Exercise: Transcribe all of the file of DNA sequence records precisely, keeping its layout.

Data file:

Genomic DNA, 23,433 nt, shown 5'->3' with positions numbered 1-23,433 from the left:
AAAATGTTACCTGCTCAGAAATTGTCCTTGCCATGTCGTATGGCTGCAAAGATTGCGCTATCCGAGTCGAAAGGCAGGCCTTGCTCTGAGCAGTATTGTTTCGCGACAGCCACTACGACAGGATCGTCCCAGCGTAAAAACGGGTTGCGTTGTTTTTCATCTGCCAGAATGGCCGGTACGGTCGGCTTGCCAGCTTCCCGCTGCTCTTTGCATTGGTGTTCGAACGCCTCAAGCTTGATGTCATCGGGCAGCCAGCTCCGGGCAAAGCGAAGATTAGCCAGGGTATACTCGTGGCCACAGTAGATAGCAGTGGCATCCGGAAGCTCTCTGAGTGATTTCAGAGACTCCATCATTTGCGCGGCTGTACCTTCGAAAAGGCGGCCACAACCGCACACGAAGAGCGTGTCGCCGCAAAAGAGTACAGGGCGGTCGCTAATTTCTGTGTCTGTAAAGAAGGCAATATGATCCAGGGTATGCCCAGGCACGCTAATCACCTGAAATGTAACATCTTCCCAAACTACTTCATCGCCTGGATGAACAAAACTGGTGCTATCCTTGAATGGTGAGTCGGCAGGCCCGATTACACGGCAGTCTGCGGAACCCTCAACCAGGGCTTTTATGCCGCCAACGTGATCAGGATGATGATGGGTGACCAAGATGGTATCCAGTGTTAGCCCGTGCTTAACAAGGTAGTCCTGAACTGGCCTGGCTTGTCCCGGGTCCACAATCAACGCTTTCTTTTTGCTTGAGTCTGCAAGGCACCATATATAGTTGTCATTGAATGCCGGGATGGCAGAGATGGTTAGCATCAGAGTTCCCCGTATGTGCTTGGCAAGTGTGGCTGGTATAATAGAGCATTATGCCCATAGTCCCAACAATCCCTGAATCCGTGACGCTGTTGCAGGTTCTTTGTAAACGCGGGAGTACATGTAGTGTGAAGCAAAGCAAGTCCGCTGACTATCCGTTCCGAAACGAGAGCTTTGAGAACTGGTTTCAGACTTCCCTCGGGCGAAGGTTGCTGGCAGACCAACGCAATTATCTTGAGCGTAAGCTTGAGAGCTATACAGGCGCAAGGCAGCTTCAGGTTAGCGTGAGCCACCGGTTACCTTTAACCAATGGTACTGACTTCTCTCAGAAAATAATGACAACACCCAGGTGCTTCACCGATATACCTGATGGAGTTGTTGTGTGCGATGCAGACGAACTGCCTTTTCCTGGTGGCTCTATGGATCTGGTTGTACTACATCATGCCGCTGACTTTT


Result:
Genomic DNA, 23,433 nt, shown 5'->3' with positions numbered 1-23,433 from the left:
AAAATGTTACCTGCTCAGAAATTGTCCTTGCCATGTCGTATGGCTGCAAAGATTGCGCTATCCGAGTCGAAAGGCAGGCCTTGCTCTGAGCAGTATTGTTTCGCGACAGCCACTACGACAGGATCGTCCCAGCGTAAAAACGGGTTGCGTTGTTTTTCATCTGCCAGAATGGCCGGTACGGTCGGCTTGCCAGCTTCCCGCTGCTCTTTGCATTGGTGTTCGAACGCCTCAAGCTTGATGTCATCGGGCAGCCAGCTCCGGGCAAAGCGAAGATTAGCCAGGGTATACTCGTGGCCACAGTAGATAGCAGTGGCATCCGGAAGCTCTCTGAGTGATTTCAGAGACTCCATCATTTGCGCGGCTGTACCTTCGAAAAGGCGGCCACAACCGCACACGAAGAGCGTGTCGCCGCAAAAGAGTACAGGGCGGTCGCTAATTTCTGTGTCTGTAAAGAAGGCAATATGATCCAGGGTATGCCCAGGCACGCTAATCACCTGAAATGTAACATCTTCCCAAACTACTTCATCGCCTGGATGAACAAAACTGGTGCTATCCTTGAATGGTGAGTCGGCAGGCCCGATTACACGGCAGTCTGCGGAACCCTCAACCAGGGCTTTTATGCCGCCAACGTGATCAGGATGATGATGGGTGACCAAGATGGTATCCAGTGTTAGCCCGTGCTTAACAAGGTAGTCCTGAACTGGCCTGGCTTGTCCCGGGTCCACAATCAACGCTTTCTTTTTGCTTGAGTCTGCAAGGCACCATATATAGTTGTCATTGAATGCCGGGATGGCAGAGATGGTTAGCATCAGAGTTCCCCGTATGTGCTTGGCAAGTGTGGCTGGTATAATAGAGCATTATGCCCATAGTCCCAACAATCCCTGAATCCGTGACGCTGTTGCAGGTTCTTTGTAAACGCGGGAGTACATGTAGTGTGAAGCAAAGCAAGTCCGCTGACTATCCGTTCCGAAACGAGAGCTTTGAGAACTGGTTTCAGACTTCCCTCGGGCGAAGGTTGCTGGCAGACCAACGCAATTATCTTGAGCGTAAGCTTGAGAGCTATACAGGCGCAAGGCAGCTTCAGGTTAGCGTGAGCCACCGGTTACCTTTAACCAATGGTACTGACTTCTCTCAGAAAATAATGACAACACCCAGGTGCTTCACCGATATACCTGATGGAGTTGTTGTGTGCGATGCAGACGAACTGCCTTTTCCTGGTGGCTCTATGGATCTGGTTGTACTACATCATGCCGCTGACTTTT